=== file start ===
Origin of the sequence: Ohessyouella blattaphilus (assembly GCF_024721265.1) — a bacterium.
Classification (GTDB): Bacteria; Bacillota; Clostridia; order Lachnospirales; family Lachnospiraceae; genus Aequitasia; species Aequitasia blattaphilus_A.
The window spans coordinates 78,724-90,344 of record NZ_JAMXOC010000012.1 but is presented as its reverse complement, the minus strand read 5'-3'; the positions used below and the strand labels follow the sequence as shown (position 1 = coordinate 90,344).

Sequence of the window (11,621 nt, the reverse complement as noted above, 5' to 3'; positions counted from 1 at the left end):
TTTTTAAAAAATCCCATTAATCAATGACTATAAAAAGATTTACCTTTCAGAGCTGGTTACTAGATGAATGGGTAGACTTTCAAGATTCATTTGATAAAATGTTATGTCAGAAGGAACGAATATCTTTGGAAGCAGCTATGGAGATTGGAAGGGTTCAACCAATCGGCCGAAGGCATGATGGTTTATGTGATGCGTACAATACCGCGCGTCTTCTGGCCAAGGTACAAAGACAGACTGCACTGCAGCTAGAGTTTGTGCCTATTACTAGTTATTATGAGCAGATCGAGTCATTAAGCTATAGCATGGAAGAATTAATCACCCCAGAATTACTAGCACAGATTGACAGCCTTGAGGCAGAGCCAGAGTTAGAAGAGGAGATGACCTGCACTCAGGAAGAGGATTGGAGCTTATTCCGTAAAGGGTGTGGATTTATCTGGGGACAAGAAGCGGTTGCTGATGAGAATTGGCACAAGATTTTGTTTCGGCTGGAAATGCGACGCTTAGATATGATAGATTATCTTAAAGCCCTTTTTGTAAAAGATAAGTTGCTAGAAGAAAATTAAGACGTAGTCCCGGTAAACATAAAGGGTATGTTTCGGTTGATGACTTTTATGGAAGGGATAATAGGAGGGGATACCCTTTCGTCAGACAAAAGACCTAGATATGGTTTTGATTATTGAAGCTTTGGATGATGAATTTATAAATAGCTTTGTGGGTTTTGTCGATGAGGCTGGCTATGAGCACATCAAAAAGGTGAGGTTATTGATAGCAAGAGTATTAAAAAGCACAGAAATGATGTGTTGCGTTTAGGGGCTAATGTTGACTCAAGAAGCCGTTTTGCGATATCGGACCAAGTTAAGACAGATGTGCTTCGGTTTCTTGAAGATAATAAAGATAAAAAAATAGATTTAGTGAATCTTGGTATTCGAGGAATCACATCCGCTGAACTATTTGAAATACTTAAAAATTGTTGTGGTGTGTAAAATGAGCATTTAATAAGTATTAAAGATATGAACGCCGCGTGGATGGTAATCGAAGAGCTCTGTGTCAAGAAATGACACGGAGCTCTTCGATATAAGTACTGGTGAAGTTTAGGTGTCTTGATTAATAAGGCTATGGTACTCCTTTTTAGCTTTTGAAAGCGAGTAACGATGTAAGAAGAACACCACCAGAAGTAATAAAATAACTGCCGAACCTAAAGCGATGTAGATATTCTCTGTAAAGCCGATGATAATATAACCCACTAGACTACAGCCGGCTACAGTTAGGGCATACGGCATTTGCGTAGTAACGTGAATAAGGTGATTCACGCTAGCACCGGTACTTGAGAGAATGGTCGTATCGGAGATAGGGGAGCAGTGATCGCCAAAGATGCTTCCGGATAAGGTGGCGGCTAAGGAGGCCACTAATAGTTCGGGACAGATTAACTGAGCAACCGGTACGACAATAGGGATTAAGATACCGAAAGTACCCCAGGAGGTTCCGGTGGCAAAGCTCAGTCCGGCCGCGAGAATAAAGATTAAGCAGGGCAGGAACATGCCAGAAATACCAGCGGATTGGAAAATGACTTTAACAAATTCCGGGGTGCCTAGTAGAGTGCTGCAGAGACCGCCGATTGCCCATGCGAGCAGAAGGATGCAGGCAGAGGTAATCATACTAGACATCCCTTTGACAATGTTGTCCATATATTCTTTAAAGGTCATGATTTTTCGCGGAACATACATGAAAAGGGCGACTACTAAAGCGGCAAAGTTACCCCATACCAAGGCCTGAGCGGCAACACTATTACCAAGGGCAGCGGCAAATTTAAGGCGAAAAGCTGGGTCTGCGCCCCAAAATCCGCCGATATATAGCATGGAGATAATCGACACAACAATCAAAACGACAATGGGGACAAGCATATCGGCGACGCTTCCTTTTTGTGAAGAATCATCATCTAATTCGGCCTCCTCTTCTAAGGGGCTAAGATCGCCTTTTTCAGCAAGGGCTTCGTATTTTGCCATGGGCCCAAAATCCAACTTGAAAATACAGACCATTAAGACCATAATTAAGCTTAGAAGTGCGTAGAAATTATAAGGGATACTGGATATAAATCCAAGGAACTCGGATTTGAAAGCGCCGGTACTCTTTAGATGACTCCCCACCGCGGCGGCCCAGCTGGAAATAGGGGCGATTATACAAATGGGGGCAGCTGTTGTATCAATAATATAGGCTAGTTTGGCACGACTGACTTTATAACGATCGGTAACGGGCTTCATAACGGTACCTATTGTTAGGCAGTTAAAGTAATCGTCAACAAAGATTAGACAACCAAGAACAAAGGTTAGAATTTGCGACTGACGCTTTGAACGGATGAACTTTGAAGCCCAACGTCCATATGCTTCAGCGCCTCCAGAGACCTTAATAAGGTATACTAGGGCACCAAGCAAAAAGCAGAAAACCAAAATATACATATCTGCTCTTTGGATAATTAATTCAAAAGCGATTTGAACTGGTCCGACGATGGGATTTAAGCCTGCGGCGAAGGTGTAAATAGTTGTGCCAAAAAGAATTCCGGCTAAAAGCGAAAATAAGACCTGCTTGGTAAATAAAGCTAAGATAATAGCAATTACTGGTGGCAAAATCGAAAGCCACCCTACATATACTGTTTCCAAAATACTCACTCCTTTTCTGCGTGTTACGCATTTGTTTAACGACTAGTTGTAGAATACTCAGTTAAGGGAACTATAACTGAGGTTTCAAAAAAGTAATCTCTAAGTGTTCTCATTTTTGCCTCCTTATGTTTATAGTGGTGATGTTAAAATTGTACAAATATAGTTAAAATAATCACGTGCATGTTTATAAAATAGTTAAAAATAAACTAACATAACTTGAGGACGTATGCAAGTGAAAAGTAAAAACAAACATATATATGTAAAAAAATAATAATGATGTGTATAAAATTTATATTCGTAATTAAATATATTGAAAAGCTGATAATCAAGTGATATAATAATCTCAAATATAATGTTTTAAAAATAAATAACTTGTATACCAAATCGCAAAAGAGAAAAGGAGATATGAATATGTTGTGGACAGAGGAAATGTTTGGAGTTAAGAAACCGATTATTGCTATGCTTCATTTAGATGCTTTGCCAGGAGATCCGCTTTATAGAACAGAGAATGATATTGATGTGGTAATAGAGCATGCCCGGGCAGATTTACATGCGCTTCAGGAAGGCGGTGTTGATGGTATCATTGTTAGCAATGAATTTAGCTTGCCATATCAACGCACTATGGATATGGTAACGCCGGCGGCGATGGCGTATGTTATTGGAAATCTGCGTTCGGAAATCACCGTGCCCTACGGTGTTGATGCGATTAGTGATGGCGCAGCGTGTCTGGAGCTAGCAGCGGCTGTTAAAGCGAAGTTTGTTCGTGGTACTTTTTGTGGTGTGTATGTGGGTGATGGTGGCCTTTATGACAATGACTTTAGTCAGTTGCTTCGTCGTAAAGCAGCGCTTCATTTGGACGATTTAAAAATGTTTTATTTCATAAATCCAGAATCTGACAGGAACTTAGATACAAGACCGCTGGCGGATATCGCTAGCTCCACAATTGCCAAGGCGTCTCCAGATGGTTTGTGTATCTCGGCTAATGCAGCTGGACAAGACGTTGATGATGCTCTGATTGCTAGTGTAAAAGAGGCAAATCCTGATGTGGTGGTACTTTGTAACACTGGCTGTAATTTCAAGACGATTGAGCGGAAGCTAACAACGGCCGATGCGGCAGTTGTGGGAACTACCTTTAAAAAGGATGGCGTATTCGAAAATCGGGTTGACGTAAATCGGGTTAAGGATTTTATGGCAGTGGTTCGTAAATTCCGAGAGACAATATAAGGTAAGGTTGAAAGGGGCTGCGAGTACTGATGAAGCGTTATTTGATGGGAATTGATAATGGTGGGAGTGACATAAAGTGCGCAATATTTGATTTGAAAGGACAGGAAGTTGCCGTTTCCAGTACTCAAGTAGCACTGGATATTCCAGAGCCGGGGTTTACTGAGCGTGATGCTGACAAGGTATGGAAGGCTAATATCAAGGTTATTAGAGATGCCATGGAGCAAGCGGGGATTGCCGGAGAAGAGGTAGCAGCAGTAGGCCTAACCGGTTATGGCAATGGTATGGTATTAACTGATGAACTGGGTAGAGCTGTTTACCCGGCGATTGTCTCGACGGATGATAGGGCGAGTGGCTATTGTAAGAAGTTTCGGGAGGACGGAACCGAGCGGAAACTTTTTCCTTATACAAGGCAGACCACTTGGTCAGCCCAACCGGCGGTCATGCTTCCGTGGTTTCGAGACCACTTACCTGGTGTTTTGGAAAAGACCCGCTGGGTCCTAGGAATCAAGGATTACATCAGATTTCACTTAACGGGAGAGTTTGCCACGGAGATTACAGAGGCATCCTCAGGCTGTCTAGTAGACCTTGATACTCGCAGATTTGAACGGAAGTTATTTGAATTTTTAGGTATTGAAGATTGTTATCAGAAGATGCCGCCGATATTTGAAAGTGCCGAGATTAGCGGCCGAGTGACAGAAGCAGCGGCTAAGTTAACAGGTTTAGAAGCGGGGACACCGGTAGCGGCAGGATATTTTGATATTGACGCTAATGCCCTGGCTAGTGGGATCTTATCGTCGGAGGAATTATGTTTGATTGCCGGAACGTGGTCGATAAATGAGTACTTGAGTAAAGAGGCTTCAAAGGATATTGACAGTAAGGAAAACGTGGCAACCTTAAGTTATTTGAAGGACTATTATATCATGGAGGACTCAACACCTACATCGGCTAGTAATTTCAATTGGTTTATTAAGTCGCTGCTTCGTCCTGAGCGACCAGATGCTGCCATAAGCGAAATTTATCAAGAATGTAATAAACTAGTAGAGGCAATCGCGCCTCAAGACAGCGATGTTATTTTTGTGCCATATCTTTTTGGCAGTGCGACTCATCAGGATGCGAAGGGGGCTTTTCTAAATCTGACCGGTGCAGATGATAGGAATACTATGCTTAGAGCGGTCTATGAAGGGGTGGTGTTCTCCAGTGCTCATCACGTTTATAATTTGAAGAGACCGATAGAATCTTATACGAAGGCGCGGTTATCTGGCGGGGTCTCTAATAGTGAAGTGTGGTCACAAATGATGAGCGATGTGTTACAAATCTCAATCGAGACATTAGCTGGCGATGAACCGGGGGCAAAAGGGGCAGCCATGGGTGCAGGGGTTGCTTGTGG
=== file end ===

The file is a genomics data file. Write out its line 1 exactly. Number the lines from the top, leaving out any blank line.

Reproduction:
Origin of the sequence: Ohessyouella blattaphilus (assembly GCF_024721265.1) — a bacterium.